Since we're speaking of lists and, you know, it's still August, Barack Obama's summer reading list is a mixture of the good (George Pelecanos) the middlebrow (David McCullough) and the too-contrived-and-appallingly-written (Tom Friedman). Joe Carter critiques the list and asks:
In all seriousness, though, what books would you recommend the President read during his vacation? Assuming you had to stick to the same 3:1:1 ratio (3 novels, 1 biography, 1 policy-oriented nonfiction) what books would you slip into his travel bag?
1. Lincoln by Gore Vidal. When Hillary Clinton was asked to be Secrtary of State there was plenty of talk about Doris Kearns Goodwin and her Lincoln book, Team of Rivals, but Vidal's novel about the old Railsplitter is still the best treatment of his presidency there is. Vidal's masterpiece and one of the great Washington novels.
2. Flashman by George MacDonald Fraser. Obama might want to remind himself that his torubles in Afghanistan are trivial by comparison with those faced by Harry Paget Flashman in the First Afghan War. It's all there: the siege at Jalalabad, the last stand at Gandamak and, of course, the heroic disaster of the retreat from Kabul itself. A warning from history? Perhaps. But rollickingly good fun anyway.
3. Turbulence by Giles Foden. The President ought to try at least one contemporary novel and the latets book from the author of The Last King of Scotland is a good, solid, middlebrow place to start. Also, it's about weather forecasting. Which means it's really a novel about uncertainty, even when there's plenty of data to work with. Set during World War Two as rival camps of weather forecasters attempt to work together to provide a "go date" for the allied invasion of Normandy, it's a novel that wears its learning lightly while making the useful point that predicting the future is often a mug's game even when it's played by experts. Experts and preperation matter but they're not much match for events and the great unknown future.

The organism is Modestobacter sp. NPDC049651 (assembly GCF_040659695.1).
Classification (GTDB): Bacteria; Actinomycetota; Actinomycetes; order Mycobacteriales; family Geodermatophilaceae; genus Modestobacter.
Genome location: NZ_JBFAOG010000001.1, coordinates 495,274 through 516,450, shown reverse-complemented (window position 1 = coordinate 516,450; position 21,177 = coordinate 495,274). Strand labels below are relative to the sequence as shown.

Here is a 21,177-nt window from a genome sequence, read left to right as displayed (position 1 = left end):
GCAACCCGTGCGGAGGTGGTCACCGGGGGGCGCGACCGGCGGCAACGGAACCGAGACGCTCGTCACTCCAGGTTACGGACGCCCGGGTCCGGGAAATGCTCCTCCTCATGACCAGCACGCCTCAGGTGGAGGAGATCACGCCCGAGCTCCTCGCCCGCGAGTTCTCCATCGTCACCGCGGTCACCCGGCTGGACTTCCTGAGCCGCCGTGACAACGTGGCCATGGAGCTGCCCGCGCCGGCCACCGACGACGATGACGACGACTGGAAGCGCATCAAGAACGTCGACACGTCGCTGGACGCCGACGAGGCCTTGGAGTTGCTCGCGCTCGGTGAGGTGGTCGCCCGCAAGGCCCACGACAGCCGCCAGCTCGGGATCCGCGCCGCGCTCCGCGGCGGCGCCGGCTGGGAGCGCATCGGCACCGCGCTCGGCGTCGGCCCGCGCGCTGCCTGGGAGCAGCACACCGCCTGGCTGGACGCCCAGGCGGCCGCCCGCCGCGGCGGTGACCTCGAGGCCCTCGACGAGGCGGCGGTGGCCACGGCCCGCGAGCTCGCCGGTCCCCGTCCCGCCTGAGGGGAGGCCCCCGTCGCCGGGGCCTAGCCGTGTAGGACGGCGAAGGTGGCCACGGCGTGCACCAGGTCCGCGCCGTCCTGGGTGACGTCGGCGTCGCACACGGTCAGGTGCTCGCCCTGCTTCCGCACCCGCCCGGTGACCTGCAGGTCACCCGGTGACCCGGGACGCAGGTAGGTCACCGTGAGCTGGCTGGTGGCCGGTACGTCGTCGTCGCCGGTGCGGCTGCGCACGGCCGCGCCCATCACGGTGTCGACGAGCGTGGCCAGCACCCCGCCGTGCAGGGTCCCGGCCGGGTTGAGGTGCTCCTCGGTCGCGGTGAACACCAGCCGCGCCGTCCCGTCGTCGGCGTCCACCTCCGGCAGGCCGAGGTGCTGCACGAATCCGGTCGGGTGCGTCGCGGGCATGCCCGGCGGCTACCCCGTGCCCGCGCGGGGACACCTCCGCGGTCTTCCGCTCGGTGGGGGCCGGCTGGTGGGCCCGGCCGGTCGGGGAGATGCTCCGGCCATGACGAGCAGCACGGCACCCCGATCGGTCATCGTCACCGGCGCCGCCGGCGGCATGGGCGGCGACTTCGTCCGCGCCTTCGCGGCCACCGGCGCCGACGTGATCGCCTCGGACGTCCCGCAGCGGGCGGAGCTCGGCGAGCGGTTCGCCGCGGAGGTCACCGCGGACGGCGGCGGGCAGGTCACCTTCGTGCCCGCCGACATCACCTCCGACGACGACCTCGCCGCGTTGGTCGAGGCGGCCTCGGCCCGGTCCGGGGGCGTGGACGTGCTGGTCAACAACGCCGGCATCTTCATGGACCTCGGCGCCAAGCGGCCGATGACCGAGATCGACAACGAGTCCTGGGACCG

4. The Cult of the Presidency: America's Dangerous Devotion to Executive Power by Gene Healy. Does exactly what it says on the tin. Healy's book should be required reading for every member of Congress and, for that matter, journalist or White House staffer in Washington. It's a splendid, if frequently alarming, history of the Presidency from its appeallingly modest beginnings to the appalling, bloated, imperial behemoth it has become. Not, admittedly, that one would expect Obama, or any other President, to pay much attention to Healy's excellent book. But one may hope...
5. Bodyline Autopsy by David Frith. The President needs to get away from it all. That means immersing himself in a subject entirely alien to him. What better topic could there be than cricket? And what better book than Frith's exhaustive "biography" of the 1932-33 Ashes series between England and Australia? Better known as Bodyline, the series is also a useful exploration of diplomacy, game theory, problem solving and the limits of means when contrasted with the value of ends. How far it is permissable to go? The story of DR Jardine's attempt to control Don Bradman is gripping stuff and a useful resource for a President confronted by hostile powers and intractable problems at home and abroad.
Anyway, what would you have Obama read this summer?